Genre: Middle Grade
Rating: 3 out of 5
Recommend to Others?: No
Summary (via Goodreads):
My name is Flint, but everyone in middle school calls me Squint because I’m losing my vision. I used to play football, but not anymore. I haven’t had a friend in a long time. Thankfully, real friends can see the real you, even when you can’t clearly see.
Flint loves to draw. In fact, he’s furiously trying to finish his comic book so he can be the youngest winner of the “Find a Comic Star” contest. He’s also rushing to finish because he has keratoconus—an eye disease that could eventually make him blind.
McKell is the new girl at school and immediately hangs with the popular kids. Except McKell’s not a fan of the way her friends treat this boy named Squint. He seems nice and really talented. He draws awesome pictures of superheroes. McKell wants to get to know him, but is it worth the risk? What if her friends catch her hanging with the kid who squints all the time?
McKell has a hidden talent of her own but doesn’t share it for fear of being judged. Her terminally ill brother, Danny, challenges McKell to share her love of poetry and songwriting. Flint seems like someone she could trust. Someone who would never laugh at her. Someone who is as good and brave as the superhero in Flint’s comic book named Squint.
Squint is the inspiring story of two new friends dealing with their own challenges, who learn to trust each other, believe in themselves, and begin to truly see what matters most.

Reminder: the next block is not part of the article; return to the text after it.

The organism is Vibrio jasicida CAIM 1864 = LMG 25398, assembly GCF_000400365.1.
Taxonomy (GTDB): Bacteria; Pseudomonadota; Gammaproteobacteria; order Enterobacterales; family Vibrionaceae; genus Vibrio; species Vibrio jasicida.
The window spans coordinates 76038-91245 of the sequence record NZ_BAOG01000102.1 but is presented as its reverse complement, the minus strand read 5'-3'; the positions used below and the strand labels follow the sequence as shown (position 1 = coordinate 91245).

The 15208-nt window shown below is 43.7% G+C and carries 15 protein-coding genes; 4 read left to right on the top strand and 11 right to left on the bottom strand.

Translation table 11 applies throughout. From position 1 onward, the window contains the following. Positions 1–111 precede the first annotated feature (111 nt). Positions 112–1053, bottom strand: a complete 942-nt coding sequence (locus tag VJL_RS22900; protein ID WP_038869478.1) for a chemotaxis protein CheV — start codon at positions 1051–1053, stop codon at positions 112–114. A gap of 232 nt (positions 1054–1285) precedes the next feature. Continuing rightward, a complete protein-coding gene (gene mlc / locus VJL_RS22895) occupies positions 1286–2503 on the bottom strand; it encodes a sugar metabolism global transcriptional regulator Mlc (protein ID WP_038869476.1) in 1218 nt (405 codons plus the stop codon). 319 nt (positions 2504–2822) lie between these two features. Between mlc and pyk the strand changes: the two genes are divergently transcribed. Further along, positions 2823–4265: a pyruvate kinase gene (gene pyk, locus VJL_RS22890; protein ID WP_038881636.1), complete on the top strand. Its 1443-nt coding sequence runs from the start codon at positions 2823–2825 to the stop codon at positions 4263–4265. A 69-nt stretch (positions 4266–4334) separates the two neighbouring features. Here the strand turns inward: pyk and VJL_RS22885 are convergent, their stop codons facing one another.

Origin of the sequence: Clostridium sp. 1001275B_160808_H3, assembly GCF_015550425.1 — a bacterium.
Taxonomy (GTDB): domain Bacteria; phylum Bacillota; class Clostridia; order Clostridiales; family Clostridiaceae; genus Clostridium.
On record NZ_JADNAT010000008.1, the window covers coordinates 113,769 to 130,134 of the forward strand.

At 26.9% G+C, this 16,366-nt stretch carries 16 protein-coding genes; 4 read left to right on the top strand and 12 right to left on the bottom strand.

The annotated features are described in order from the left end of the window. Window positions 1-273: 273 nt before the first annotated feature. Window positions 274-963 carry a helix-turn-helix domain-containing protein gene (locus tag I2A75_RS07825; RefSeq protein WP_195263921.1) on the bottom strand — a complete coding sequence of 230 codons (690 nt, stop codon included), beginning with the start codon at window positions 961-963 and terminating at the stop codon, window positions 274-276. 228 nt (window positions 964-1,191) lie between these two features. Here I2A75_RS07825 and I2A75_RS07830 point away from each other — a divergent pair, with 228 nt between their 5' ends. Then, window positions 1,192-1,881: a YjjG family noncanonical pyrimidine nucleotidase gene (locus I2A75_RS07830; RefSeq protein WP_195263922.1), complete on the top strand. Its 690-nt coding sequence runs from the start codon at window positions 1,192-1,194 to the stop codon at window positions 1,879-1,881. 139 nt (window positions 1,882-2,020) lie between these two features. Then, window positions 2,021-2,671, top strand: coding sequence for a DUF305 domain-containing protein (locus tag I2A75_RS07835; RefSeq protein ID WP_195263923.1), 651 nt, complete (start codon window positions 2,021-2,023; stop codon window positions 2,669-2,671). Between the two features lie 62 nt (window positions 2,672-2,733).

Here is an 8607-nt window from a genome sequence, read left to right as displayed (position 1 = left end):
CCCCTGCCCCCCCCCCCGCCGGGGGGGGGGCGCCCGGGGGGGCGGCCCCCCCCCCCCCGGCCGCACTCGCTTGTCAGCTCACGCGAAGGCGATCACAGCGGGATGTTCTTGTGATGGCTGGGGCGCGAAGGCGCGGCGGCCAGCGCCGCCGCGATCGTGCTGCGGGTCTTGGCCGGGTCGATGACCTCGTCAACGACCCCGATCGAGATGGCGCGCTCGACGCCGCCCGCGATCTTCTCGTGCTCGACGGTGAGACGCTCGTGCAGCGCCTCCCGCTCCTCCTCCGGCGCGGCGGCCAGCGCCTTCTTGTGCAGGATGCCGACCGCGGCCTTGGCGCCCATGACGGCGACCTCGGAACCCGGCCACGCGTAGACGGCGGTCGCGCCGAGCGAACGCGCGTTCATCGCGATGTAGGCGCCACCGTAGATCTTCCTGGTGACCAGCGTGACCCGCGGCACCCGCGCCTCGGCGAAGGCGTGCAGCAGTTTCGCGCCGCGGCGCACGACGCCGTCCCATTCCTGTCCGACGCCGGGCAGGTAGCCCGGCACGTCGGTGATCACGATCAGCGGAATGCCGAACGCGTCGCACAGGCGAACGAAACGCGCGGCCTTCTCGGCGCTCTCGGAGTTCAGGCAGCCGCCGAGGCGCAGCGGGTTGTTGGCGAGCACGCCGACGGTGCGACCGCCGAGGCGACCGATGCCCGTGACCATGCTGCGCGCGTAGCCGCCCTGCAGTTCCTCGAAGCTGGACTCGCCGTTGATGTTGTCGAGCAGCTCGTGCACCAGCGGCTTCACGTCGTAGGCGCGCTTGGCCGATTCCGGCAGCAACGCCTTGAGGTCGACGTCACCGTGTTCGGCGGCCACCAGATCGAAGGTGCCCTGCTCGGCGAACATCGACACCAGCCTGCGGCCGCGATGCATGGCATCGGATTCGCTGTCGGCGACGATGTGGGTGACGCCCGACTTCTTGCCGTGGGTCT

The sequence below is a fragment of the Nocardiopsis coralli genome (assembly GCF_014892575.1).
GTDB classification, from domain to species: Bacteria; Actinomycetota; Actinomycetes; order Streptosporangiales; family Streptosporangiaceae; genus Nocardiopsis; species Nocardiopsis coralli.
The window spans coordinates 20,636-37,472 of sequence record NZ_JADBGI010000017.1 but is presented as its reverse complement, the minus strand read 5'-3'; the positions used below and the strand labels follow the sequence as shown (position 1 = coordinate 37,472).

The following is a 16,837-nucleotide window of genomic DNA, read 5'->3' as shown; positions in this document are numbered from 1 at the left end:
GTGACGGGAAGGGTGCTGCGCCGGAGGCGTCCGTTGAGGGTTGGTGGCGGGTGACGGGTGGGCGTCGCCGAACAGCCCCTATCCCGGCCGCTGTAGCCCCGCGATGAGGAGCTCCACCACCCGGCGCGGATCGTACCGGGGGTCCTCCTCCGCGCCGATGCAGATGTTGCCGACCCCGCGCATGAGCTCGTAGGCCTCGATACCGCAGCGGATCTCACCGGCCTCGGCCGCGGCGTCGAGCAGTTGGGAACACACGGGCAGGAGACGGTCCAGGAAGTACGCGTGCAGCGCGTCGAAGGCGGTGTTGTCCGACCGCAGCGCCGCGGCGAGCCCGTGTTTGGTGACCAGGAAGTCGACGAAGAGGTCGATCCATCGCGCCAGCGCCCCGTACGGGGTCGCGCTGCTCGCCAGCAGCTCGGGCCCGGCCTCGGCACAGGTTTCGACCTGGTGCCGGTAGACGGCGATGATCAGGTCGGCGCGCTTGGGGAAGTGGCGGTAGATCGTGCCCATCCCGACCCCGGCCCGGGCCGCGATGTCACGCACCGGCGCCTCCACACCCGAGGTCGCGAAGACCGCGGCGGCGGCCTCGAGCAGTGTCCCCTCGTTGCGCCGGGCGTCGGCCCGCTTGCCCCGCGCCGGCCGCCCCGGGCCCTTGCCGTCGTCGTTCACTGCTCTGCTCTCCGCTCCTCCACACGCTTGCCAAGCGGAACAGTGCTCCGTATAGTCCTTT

Squint is an okay story with some interesting elements and main character. But there is very little character growth. I couldn’t get into what was happening.
Flint suffers from a rare eye disease that requires him to wear so-not-cool eye glasses. Because of this he gets teased, especially by his former best friend, Gavin. The kids at school have nicknamed him “Squint.”
I didn’t like how as the story advanced Flint became (or so it seemed to me) more a witness/background character than a main character who drives the story forward.
But Flint has a cool fascination with comic books, notably the one he is currently creating to enter into a contest. His world revolves around comics. They are his escape from reality – the only relatable part in the whole story (at least for me).
McKell’s story wasn’t as interesting and felt more like it was just a vehicle to advance Flint’s story and prompt change. The parts about McKell’s brother, Danny, were fun to read. Although he’s never exactly present in the story, his character is far more dynamic than McKell.
I liked how the story blended comic book rules and middle school rules. These rules kind of become Flint’s guide to navigating life.
Standout moments were the pages where you actually get to read a narrative of Flint’s comic as it’s being drawn. It parallels well with what’s going on. Flint is a hero in his comic (perfectly named Squint) and life, master of his own story.